„The Bossa Nova is our pale blue planet that holds us together, even when we set off for other worlds, we always bring back what we have found to our Bossa Nova.“ (Liza da Costa)
Liza da Costa and Hotel Bossa Nova have added passed another milestone with their third album „Bossanomia“, in which the Wiesbaden jazz quartet has pushed more boldly than ever their very particular take on the Bossa Nova. The Portuguese-Indian singer and the three musicians Tilmann Höhn (guitar), Alexander Sonntag (string bass) and Wolfgang Stamm (drums and percussion) branch out in their compositions, as if they were tracing the fine veins of the brightly colored leaves decorating the cover of the new album. A harmony of human beings with themselves and with nature is in part the leitmotiv of this musical partnership of seasoned musicians, who now as instrumentalists have ascended to new heights. They create their own jazz universe in this album, melodically diverse, laced with filigree solos and emotional verve. The stylistically varied and emotionally compelling songs of „Bossanomia“, their first album for the famous jazz label Enja, present an intriguing weave of ideas and melodies, stories and feelings, and tempo and mood changes. An album with bewitching ballads („No tapete escaldante“), enchanting melodies („Passarinho“) and a way out suite. Liza da Costa and Hotel Bossa Nova have optimally positioned themselves for the international jazz charts and clubs with their electrifying contribution to the jazz scene.
Liza da Costa
Our music just inspires me; I love to play our own pieces, watching them grow from little melodies into full-fledged songs. The more complex, the better. I think that’s only possible in the constellation we have. We’re a simmering pot of music, with each of us adding his own experience – and dash of waywardness. I sometimes ask myself „But is it still Bossa Nova?“
But we always come back to our veta madre. The Bossa Nova is our pale blue planet that holds us together, even when we set off for other worlds, we always bring back what we have found to our Bossa Nova. And we’ve matured in the last two years, with each other and with our music. You can hear that on our latest CD.
Don’t fly to Rio if you don’t have. Or as far as I’m concerned, to New York, or Sydney. You won’t find anything there that you don’t already know. The H&M crowd, drinking Starbucks Coffee brewed from fastidiously normed laboratory controlled beans. Next door, an S.Oliver-Store, maybe it’s called GAP now, instead of a Hugendubel book store, a Barnes & Nobles and some our-prices-are-insane electronics outlet called Crazy Eddie. Everywhere the same offer, and the same packaging. I can’t look at this Photoshop reality any more. Everyone applying the cutting edge of technology for ever duller, more uniform ideas, which in turn are the justification for the evermore cutting edge technologies. The general perception of art and music is no different. Nothing too demanding, please. The popmusic and jazz scenes are devolving into trailers for the look-a-likes of the big city downtown areas. Just take a look at a lifestyle jazz magazine. Lifestyle? With a name like Hotel Bossa Nova, it would be easy to do what a lot of Bossa Nova acts do. I can see the programs: „the easy feeling of the Copacabana, a lounge, tropical cocktails and a light touch of Samba“. The norm, right? As a band, I hope that we have composed some songs which turn their backs on these unbearable clichés, and which make clear our perspective on the Bossa Nova genre. That would make me very happy.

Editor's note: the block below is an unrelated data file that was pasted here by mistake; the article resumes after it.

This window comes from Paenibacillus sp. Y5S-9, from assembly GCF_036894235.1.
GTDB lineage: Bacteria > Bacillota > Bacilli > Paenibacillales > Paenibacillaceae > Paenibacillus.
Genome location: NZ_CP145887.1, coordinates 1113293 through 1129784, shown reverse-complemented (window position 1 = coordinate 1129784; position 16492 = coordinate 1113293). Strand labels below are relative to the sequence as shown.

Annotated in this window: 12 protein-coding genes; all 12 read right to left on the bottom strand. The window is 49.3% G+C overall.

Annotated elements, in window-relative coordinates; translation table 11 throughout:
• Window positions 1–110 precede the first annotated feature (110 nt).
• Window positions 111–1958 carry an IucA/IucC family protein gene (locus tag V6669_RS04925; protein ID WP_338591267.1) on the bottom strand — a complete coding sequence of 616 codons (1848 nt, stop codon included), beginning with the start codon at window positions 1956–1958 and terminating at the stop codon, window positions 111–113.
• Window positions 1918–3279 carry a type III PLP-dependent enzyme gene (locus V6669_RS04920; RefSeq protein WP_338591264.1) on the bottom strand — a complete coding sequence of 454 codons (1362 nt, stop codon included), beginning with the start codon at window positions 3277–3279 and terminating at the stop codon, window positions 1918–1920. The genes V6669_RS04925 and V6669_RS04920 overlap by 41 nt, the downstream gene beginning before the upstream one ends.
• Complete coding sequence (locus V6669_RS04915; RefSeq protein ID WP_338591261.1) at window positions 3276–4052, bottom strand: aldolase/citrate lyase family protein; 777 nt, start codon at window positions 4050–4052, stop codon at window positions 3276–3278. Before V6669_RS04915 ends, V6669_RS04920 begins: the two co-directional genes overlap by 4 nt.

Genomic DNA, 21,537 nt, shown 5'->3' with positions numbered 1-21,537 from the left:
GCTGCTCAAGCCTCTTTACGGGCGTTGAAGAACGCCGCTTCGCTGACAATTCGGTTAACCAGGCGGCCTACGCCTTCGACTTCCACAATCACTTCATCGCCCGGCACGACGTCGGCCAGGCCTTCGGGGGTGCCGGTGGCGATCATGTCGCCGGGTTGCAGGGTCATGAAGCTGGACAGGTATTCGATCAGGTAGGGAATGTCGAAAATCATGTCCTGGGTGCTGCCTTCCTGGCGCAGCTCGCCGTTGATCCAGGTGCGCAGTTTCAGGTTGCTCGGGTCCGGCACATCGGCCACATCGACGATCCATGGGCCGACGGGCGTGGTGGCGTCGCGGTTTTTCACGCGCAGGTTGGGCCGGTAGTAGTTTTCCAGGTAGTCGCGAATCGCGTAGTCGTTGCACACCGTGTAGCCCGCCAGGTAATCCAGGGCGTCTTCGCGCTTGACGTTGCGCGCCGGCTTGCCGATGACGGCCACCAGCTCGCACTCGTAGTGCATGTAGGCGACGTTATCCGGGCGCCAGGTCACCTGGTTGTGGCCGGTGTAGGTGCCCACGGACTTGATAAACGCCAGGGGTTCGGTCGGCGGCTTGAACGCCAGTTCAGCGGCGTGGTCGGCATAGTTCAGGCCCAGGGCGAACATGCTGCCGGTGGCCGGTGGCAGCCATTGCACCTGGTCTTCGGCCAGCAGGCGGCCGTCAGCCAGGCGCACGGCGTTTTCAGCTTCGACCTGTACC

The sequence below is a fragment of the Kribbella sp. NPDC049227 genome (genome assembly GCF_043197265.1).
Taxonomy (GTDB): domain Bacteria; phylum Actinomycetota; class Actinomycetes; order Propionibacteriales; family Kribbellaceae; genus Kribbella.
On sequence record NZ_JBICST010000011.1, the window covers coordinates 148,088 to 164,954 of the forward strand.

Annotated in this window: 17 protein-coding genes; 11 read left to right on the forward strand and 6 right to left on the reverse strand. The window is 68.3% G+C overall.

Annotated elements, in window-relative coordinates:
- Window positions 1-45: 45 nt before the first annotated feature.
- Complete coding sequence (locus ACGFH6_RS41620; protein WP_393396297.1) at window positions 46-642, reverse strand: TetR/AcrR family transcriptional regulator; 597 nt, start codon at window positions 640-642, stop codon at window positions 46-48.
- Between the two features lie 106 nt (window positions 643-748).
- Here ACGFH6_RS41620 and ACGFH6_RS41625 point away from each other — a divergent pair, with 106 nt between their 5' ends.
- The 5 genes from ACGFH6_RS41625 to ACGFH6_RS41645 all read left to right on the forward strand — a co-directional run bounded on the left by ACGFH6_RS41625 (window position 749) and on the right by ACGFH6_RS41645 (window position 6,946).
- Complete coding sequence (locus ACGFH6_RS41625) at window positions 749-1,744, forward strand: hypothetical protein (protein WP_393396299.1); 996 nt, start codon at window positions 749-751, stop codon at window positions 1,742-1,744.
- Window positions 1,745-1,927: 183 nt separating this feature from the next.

The most interesting and challenging thing for me about HBN is the sound of a quartet that transports an actually very complex music, without sounding complicated. The 4 instrument orchestration requires a lot of attention to arrangement and production, because the 4 separate voices should have equal access to transmit the musical content. We have been working on this for 3 years. I tried in production to generate a mix which made the individual voices audible but still let a whole sound emerge, which did justice to the content, and the emotions of the pieces…After many concerts one acquires a feeling for how the band sounds together. My concern is to work for this sound. In the first approximation, it is about being natural, how the individual instruments sound and which role they assume in each song. We have worked very sparingly with overdubs, so that the independent band sound is not lost. And is has been good to have found a few friends, who have the time and inclination to work on this project and move it forward.
An account of my last 2 years on the road with Hotel Bossa Nova: Approximately 100 concerts later, around 30000 kilometers on the road(300 hours or a little less than two weeks sitting in a bus), and live contact with about 10000 listeners (or 100 groups of 100 attentive listeners). 80 poor night’s sleep, too late to bed, too much television (in hotel rooms). Last year our guitarist (Pedro) told me in no uncertain terms that I can’t authentically play Brazilian music, which is unfortunately true (I come from Biebrich on the Rhine and not Rio de Janeiro, the “Marvelous City”, but it still banged up my ego). And: Waiting, waiting, waiting… And ruminating over the list of reasons why HBN does not have that great, easy feel of a South Sea breeze…
But I like to play from my heart, the band is fabulous, and the reception our listeners give us is great. Success for me means being able to do what I love to do. And I can do that with Hotel Bossa Nova!